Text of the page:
Caldwell in hurry as Navy stopper

`Type AA' linebacker ranks fifth in tackles


Bloodied but unbowed, Rob Caldwell reluctantly trudged away from the action Saturday during a 15-play Duke drive that would mark the longest period that Navy's defense was to spend on the field.

It would be the only time all afternoon that his motor wasn't running at 100 mph during Navy's 28-21 win.

The junior linebacker is the dynamo of the defensive unit, a player so active this season that he ranks fifth nationally with 13.67 tackles a game despite missing time after officials ruled him out of action when a gash on the bridge of his nose opened and spewed forth blood.

"I call him a Type AA," said inside linebackers coach Kevin Kelly. "He's all out on every play."

Relatively unknown entering the season, Caldwell is a worthy successor to Lane Jackson and Bobby McClarin, two bulwarks of the 2004 defensive unit on Navy's most productive team in nearly 100 years.

Caldwell seems to be everywhere chasing the ball and, unlike Jackson and McClarin, who overachieved as relative lightweights for the position, he is a solid 225-pounder.

He originally injured the nose during preseason workouts, and the wound is aggravated by contact. When his helmet moves, the cut is often irritated.

Team physician Jeff Fair used three stitches to close the wound, but the stitches were pulled apart by Caldwell's physical play at Duke, and while he was inactive Saturday, Fair devised a plastic cap to place over the nose to prevent the helmet from scraping the gash.

"The blood would cake and they kept taking me out," said Caldwell. "It was most definitely frustrating."

For tomorrow's showdown with Air Force, he will be wearing a new type of helmet that will help prevent friction in the area. "Hopefully, I won't have that problem again," he said. But, because the skin layer is so thin, he must still wear some protection over the cut.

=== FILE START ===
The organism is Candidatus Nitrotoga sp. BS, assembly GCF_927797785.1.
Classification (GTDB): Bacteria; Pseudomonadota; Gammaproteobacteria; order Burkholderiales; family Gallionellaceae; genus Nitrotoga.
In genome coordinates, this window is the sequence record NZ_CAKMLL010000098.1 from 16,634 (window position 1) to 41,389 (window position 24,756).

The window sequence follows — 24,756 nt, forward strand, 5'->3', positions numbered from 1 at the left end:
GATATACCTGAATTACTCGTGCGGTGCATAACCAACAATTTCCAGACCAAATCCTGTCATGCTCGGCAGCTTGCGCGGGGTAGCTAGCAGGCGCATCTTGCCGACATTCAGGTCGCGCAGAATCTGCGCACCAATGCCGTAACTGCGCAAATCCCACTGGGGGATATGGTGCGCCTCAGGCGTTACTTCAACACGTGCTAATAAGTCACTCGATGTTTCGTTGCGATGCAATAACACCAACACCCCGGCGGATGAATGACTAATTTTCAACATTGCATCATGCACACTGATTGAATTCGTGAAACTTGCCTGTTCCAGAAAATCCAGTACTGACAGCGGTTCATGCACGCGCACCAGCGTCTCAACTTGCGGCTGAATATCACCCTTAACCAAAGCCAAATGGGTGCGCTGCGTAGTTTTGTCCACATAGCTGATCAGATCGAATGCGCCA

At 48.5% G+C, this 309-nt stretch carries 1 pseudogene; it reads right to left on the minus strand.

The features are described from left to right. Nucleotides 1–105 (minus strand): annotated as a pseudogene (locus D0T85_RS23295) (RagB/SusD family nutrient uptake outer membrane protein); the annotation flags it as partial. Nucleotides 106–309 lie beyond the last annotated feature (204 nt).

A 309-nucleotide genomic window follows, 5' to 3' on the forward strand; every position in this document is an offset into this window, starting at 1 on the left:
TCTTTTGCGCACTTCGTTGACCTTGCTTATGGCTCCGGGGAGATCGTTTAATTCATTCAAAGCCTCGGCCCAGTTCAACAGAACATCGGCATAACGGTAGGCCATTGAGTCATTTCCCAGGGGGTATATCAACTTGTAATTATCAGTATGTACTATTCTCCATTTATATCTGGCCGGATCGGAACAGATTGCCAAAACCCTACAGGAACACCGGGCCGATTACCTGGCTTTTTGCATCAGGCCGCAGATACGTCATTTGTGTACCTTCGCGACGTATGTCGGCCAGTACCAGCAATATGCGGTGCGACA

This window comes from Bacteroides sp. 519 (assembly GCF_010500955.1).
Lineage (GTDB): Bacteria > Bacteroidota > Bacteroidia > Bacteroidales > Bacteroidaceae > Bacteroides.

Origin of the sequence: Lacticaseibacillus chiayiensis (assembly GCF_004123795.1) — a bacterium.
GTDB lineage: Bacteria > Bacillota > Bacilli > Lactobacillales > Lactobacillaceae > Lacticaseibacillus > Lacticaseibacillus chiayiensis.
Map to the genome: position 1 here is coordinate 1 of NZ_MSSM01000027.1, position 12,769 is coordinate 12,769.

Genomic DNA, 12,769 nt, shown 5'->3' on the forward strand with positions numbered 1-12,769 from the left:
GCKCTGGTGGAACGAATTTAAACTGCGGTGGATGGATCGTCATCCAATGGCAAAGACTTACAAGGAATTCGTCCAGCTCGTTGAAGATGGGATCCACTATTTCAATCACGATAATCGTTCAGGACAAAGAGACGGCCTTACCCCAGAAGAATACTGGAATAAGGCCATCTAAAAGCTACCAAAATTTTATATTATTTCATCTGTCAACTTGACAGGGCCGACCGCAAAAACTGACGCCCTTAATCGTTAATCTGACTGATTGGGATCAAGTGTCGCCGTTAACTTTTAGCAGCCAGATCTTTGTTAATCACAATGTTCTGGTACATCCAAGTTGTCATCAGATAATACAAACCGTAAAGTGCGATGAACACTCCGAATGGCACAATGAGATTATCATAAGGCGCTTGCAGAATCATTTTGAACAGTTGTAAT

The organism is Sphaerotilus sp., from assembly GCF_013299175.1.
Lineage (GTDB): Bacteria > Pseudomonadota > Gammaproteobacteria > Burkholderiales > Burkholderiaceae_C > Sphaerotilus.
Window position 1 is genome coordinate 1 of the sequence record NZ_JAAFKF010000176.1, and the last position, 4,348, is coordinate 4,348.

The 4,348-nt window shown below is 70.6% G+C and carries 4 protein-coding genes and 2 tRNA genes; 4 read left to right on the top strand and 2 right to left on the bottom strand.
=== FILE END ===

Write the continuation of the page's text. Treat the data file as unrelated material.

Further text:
Despite that difficulty, Caldwell's 41 stops, including five for losses of 20 yards and two sacks, are 14 higher than the next Navy tackler, fellow inside linebacker Jake Biles.

In the national tackle standings, he trails only Jimmy Cottrell of New Mexico State, No. 1 with 14.6 tackles per game; D'Qwell Jackson of Maryland; and JonSessler of Kent State and Chad Greenway of Iowa, who are tied for third.

"He's the same on and off the field as Lane and Bobby," said Kelly. "But he's bigger and I think a little quicker, maybe a tick faster than those two. He was very patient playing behind them last year and, through hard work, he's where he is now."

"Those two guys played harder than anyone on the team," Caldwell said of his predecessors. "That's who I wanted to be like."

Kelly said he had to "keep looking over my shoulder" to make sure Caldwell didn't re-insert himself into the lineup when he shouldn't have.

"My main goal is always to find the ball," said Caldwell, whose 15 tackles last season came primarily during special teams duty.

Caldwell is from St. John, Ind. (near Chicago) and stands to make it four straight times that an Indiana native has led Navy in tackles. Safety Josh Smith, who is assisting the coaching staff, last season became the first Midshipman since Andy Ponseigo (1981-83) to pace the team in tackles three straight years.

"We're just hard-nosed, that's all," Smith said of the Indiana players. "We [Navy] don't even have a coach assigned to recruit Indiana. But there is definitely a sense of pride among us."

Navy's roster is usually comprised of natives of upwards of 30 states, with such big football areas as Texas, Florida, Georgia and Ohio dominating the roster.

"Indiana is basketball territory," said Caldwell. "The year I graduated from high school only 25 guys in the whole state went to I-A football. Nobody tries to get the players from smaller areas. I guess we just try harder."

In Caldwell's case, that is an understatement.

Air Force@Navy

Tomorrow, 1:30 p.m., 1090 AM

Line: Navy by 1 1/2

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